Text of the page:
Scott Saiki has 10 times the amount of cash in his campaign war chest compared with Kim Coco Iwamoto.

If dollars were votes, the state representative for District 25 (Ala Moana, Kakaako, Downtown) would be guaranteed reelection this year.

Scott Saiki, the speaker of the Hawaii House of Representatives since 2017, has $220,000 in cash on hand, a total helped by generous donations from dozens of local political action committees and influential friends. Contributors include the Hawaii Medical Service Association Employee PAC and Shelee Kimura, CEO of Hawaiian Electric.

To understand just how much money Saiki is sitting on, the winners of House races in 2022 on average raised $47,000 and spent $41,000. Saiki has more than four times that amount raised and has already spent $24,000 on things like food and beverages for a fundraiser at MW Restaurant and for consulting services from the Maccabee Group of Bethesda, Maryland.

The House of Representatives speaker Scott Saiki meets with the media after opening day the legislative session Wednesday, Jan. 17, 2024, in Honolulu. (Kevin Fujii/Civil Beat/2024)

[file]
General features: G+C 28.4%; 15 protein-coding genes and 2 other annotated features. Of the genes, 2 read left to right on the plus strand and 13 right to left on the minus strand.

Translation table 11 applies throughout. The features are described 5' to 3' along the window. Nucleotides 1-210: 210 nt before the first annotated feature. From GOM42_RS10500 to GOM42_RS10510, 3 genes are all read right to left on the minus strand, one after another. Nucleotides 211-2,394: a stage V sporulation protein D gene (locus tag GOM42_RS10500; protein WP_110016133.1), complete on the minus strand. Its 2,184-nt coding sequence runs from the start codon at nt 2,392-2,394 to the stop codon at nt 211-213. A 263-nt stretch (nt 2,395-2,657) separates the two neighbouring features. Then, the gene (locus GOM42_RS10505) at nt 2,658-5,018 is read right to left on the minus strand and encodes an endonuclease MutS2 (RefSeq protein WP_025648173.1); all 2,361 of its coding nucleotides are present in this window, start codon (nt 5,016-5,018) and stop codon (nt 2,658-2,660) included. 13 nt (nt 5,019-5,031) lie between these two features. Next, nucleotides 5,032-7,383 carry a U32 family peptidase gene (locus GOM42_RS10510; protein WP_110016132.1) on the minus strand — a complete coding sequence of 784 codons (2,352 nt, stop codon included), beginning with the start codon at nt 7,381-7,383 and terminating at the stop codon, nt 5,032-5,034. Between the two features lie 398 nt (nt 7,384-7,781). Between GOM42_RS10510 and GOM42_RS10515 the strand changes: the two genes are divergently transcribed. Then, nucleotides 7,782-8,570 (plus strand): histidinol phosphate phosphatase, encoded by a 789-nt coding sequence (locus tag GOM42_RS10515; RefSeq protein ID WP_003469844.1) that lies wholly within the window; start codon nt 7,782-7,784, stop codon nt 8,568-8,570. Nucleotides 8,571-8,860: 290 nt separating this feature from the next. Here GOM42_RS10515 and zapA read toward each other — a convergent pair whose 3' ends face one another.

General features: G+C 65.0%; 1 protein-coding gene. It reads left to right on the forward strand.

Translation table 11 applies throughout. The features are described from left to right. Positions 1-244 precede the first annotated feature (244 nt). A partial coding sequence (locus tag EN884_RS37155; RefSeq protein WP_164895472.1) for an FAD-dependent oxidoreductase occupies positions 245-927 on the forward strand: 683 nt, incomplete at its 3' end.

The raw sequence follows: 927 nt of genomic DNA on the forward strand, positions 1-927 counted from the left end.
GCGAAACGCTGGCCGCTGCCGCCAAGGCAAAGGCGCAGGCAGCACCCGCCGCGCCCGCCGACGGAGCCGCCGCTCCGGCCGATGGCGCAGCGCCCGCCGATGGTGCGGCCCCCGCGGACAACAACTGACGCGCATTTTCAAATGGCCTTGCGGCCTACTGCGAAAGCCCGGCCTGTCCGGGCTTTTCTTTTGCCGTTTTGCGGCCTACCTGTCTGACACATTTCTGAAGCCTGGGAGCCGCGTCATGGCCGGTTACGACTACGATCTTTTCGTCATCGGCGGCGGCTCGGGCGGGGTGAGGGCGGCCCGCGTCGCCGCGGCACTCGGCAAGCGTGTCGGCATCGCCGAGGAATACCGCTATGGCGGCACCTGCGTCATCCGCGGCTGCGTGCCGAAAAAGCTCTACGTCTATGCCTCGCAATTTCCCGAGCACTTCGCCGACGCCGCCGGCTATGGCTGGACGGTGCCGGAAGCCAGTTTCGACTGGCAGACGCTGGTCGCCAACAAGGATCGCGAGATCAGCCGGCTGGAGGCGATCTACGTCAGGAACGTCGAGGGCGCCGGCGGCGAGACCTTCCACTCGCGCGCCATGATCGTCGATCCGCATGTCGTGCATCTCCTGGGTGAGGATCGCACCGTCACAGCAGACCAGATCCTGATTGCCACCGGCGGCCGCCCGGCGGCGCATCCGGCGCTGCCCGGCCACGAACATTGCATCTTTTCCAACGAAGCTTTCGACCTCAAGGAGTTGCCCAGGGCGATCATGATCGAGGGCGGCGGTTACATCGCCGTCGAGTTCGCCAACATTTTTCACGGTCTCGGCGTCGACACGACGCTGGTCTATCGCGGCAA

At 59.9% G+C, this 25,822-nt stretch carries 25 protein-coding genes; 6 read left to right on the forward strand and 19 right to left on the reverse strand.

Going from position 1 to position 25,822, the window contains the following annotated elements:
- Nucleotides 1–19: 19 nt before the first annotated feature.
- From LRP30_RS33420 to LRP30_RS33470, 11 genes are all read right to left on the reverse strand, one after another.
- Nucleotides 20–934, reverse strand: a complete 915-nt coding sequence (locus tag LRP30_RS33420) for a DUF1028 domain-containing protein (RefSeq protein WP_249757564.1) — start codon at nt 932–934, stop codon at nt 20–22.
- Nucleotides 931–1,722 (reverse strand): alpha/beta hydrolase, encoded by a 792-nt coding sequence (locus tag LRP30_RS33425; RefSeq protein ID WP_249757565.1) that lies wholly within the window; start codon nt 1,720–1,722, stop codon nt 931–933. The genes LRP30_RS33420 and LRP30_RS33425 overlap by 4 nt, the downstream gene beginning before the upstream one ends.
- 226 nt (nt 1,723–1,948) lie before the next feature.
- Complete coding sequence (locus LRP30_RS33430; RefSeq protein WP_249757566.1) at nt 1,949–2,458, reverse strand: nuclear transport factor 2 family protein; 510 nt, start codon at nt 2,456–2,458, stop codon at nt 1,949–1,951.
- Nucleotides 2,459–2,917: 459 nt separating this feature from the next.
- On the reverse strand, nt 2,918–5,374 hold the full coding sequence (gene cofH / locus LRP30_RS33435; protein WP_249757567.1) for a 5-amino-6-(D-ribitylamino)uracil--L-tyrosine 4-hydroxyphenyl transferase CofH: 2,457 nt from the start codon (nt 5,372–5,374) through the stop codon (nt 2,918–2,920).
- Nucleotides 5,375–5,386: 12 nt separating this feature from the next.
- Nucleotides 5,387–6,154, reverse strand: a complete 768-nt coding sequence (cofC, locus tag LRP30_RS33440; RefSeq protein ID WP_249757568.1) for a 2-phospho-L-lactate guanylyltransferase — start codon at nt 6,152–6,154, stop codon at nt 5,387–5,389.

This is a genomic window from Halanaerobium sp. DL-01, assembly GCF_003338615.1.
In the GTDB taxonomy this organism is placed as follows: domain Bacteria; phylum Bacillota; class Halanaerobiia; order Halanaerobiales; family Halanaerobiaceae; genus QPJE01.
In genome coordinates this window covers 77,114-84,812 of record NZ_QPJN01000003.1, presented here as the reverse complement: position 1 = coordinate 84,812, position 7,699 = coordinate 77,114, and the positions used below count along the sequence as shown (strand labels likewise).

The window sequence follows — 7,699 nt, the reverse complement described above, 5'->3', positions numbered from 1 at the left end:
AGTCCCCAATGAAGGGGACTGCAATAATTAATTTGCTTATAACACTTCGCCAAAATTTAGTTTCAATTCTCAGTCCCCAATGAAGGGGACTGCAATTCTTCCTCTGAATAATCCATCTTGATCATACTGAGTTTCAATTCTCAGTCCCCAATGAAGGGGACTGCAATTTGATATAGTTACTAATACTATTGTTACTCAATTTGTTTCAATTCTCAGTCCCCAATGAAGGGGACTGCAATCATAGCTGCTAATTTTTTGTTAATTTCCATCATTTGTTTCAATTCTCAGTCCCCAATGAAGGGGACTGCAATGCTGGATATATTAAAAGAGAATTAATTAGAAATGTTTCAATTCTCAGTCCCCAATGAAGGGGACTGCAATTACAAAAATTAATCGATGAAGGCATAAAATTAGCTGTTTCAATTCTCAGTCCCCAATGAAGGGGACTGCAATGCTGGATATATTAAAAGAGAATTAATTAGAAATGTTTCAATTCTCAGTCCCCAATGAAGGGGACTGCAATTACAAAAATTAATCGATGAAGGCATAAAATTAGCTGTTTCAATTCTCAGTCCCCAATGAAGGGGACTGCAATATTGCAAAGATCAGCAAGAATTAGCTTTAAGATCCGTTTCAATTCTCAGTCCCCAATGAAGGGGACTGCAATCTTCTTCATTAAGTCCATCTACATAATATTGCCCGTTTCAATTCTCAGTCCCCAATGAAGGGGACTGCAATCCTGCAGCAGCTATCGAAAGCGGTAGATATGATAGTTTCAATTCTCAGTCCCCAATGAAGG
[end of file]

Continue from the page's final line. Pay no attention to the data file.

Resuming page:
Hawaii House Speaker Scott Saiki is in an election rematch with Kim Coco Iwamoto. Saiki currently has $220,000 in hand, more than 10 times that of opponent Kim Coco Iwamoto. (Kevin Fujii/Civil Beat/2024)

Saiki’s challenger in the Aug. 10 Democratic primary, Kim Coco Iwamoto, reported having barely $20,000 in her coffers. Half that money comes from a $10,000 contribution from Iwamoto herself.

And yet, the former state Board of Education member and former head of the Hawaii Civil Rights Commission has managed to give Saiki a scare in the past two elections. Just 161 votes separated the incumbent from Iwamoto in the 2022 primary, which Saiki won. The margin was a mere 167 votes just two years before that.

That an underfunded candidate running a grassroots campaign on a shoestring budget against one of the most powerful elected officials in the state — one first elected way back in 1994 — shows that money is not always the deciding factor in a race’s outcome.